• For $$S^n$$, $$n\ge0$$, the reduced homology $$\tilde{H}_n(S^n)$$ is free abelian of rank $$1$$ (for $$n>0$$, this agrees with the homology $$H_n(S^n)$$, but for $$n=0$$, we need to look at the reduced homology to get a unified statement). A continuous map $$g\colon S^n\rightarrow S^n$$ induces a map $$\tilde{H}_n(g)\colon\tilde{H}_n(S^n)\rightarrow\tilde{H}_n(S^n)$$, which only depends on its homotopy class. Since the group is free abelian of rank $$1$$, this map is given by multiplication with an integer, which is defined to be $$\deg(g)$$. For $$n>0$$, this is the usual definition of degree; for $$n=0$$, it agrees with what I've given above.

The one thing that is genuinely different is that not all integers appears as possible degrees anymore. This can be traced back to the absence of a canonical group structure on $$[S^0,S^0]$$, which, on a conceptual level, is because the $$S^n$$ for $$n>1$$ are cogroup objects in the homotopy category of topological spaces, whereas $$S^0$$ is not. This is a genuine difference, but not one that impacts what we are doing.

Now, let's briefly consider what this means for the cellular complex. The group $$C_0$$ is the free abelian group on the $$0$$-cells of $$X$$, which are precisely the points of the discrete space $$X_0$$. Every element of $$C_0$$ is a cycle by definition, so we only need to understand the boundaries. If $$\varphi_0^{\alpha}\colon S^0\rightarrow X_0$$ is the attaching map of a $$1$$-cell and $$e_0^{\beta}$$ is a $$0$$-cell, we are looking at the composite $$\chi_0^{\alpha,\beta}\colon S^0\rightarrow X_0\rightarrow X_0/(X_0-(e_0^{\beta})^{\circ})\cong S^0$$.

Since the $$0$$-cell $$e_0^{\beta}=(e_0^{\beta})^{\circ}$$ is just a single point in the discrete space $$X_0$$, collapsing its complement yields a copy of $$S^0$$, where one point corresponds to the point $$e_0^{\beta}$$ in $$X_0$$ and the other point of $$S^0$$ corresponds to all the other points of $$X_0$$. Thus, we see that $$\chi_0^{\alpha,\beta}$$ is constant (i.e. has degree $$0$$) if and only if $$S^0$$ maps constantly to the point $$e_0^{\beta}$$ or into the complement $$X_0-(e_0^{\beta})^{\circ}$$.

So, if $$\varphi_0^{\alpha}$$ is constant, the boundary of the corresponding $$1$$-cell is $$0$$. If it is not constant, let $$e_0^{\beta_1}$$ and $$e_0^{\beta_1}$$ be the two points in its image. Then, the previous considerations show that $$\partial(e_1^{\alpha})=\pm(e_0^{\beta_1}-e_0^{\beta_2})$$ (this actually requires an additional argument, using that the flip map has degree $$-1$$, which I'll leave for you to ponder). Note that I'm writing $$\pm$$, because I have not chosen a fixed identification with $$S^0$$, but this is inessential for the image of $$\partial\colon C_1\rightarrow C_0$$ (of course, the choice has to be fixed in any case).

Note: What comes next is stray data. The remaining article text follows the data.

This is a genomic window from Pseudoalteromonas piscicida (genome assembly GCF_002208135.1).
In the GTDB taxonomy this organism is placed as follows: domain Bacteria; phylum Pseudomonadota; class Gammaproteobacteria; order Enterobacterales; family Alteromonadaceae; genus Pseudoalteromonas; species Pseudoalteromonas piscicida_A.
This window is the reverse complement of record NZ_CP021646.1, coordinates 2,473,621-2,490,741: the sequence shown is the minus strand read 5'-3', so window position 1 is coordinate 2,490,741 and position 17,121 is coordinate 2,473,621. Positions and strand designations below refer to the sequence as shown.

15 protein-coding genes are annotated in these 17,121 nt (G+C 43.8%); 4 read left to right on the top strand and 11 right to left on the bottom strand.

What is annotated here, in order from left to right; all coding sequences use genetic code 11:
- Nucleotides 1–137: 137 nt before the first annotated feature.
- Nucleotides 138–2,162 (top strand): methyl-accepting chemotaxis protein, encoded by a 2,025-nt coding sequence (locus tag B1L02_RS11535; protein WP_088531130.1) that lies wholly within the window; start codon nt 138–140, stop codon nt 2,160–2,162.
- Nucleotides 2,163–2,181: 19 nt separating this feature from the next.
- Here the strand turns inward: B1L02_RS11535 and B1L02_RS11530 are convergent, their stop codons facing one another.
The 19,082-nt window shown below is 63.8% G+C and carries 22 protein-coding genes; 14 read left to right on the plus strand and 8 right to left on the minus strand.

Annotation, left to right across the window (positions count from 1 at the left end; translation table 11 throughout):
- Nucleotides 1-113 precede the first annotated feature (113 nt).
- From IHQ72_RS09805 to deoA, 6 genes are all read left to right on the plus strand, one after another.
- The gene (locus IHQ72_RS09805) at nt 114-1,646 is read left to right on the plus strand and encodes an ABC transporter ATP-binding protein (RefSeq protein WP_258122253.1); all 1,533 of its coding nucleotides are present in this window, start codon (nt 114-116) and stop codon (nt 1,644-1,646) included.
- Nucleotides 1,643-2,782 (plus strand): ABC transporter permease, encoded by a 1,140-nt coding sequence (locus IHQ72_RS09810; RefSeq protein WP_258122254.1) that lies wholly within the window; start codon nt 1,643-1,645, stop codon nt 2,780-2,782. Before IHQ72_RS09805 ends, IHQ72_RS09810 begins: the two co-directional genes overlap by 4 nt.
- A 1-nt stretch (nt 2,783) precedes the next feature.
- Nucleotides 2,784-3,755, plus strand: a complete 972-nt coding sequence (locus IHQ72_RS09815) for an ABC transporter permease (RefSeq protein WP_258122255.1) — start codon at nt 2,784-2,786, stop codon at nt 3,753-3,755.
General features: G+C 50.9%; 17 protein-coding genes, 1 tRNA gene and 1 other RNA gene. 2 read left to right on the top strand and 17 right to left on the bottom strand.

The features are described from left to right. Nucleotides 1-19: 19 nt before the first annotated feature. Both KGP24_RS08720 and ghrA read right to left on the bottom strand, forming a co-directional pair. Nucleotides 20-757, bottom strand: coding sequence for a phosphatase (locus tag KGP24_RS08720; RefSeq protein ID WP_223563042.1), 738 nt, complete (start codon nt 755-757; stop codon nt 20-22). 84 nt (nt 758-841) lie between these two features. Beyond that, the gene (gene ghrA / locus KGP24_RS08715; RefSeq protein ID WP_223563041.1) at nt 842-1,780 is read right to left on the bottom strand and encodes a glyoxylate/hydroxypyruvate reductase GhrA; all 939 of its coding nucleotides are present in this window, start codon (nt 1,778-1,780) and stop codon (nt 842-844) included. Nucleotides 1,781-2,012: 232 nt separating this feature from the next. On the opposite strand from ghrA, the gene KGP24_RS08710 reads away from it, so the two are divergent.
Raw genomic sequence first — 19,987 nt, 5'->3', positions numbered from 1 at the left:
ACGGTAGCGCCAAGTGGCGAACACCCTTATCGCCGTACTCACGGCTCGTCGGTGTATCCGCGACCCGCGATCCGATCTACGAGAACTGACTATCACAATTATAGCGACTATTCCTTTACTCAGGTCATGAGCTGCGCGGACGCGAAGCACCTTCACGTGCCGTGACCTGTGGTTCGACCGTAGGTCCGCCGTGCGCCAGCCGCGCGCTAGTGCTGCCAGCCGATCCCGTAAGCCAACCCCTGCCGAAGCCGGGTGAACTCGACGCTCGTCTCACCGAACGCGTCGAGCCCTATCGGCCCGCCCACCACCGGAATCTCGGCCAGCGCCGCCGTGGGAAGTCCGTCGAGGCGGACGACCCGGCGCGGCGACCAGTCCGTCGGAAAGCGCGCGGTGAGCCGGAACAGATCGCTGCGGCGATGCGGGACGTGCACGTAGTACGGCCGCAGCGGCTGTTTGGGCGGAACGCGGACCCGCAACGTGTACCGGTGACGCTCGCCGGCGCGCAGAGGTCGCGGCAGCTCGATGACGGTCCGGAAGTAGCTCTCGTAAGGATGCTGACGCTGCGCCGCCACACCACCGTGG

In intuitive terms, $$C_0$$ is the free abelian group on the points of $$X_0$$, the $$0$$-cells of $$X$$, and two $$0$$-cells of $$X$$ get identified precisely whenever there is a $$1$$-cell attached to both of these points. Try some examples (including the different possible cellular decompositions of $$S^1$$) to get a feeling for why this should model $$H_0(X)$$ as we know it.

• Thank you very much. This addresses my question in the language I understand - I'll learn about relative homology some other time. This makes sense, and I gather from your final comment that this procedure models path components - right? It's interesting to see you use the cycles - mod - boundary language too. I'm less sure how to apply that language to cellular homology - a "cycle" seems to be when the boundary of that cell is nullhomotopic when projected onto the boundary of every other lower dimensional cell. I'm not sure how to geometrically interpret this as a "cycle" Commented Nov 8, 2022 at 21:00
• 1. Yes, it will be the free abelian group on the path-components of $X$. That said, I think proving this "by hand" directly from this definition might actually get pretty dirty. 2. It's standard in homological algebra to refer to the kernel of the differential in any chain complex as cycles and the image of the differential as boundaries. So, in a sense, that's just language convention. 3. Nonetheless, these do have a geometric interpretation as "cycles", but I think this is best made explicit by introducing relative homology and then comparing cellular to singular homology. Commented Nov 8, 2022 at 21:28

Thorgott has given a perfect answer, but I have some remarks too long for a comment.

The cellular chain complex of a CW-complex $$X$$ with $$n$$-skeleta $$X^n$$ is usually defined by $$C^{CW}_n(X) = H_n(X^n,X^{n-1})$$ and $$\partial^{CW}_n : C_n(X) = H_n(X^n,X^{n-1}) \stackrel{\partial_n}{\to} H_{n-1}(X^{n-1}) \stackrel{j_*}{\to} H_{n-1}(X^{n-1},X^{n-2}) = C_{n-1}^{CW}(X)$$.

It is easy to see that we can naturally identify $$C_n(X)$$ with the free abelian group whose generators are the $$n$$-cells of $$X$$. This leaves the question how to describe $$\partial^{CW}_n$$ in terms of these "cellular generators".

Hatcher (in his book "Algebraic Topology") writes

Next we describe how the cellular boundary maps $$\partial^{CW}_n$$ can be computed. When $$n = 1$$ this is easy since the boundary map $$\partial^{CW}_1 : H_1(X^1,X^0) \to H_0(X^0)$$ is the same as the simplicial boundary map $$Δ_1(X) \to Δ_0(X)$$. In case $$X$$ is connected and has only one $$0$$ cell, then $$\partial^{CW}_1$$ must be $$0$$, otherwise $$H_0(X)$$ would not be $$\mathbb Z$$. When $$n > 1$$ we will show that $$\partial^{CW}_n$$ can be computed in terms of degrees:
Cellular Boundary Formula. [ ... ]

Note that Hatcher introduces the simplicial chain complex for so-called $$\Delta$$-complexes. These are less general than CW-complexes, but the $$1$$-skeleton $$X^1$$ of a CW-complex $$X$$ is always a $$\Delta$$-complex.

I shall not go into details, but let me emphasize that the Cellular Boundary Formula is valid only for $$n > 1$$. As you say, the problem for $$n =1$$ is that initially we do not have a concept of the degree of a map $$S^0 \to S^0$$. However, we can find a fitting concept for this case as shown in Thorgott's answer.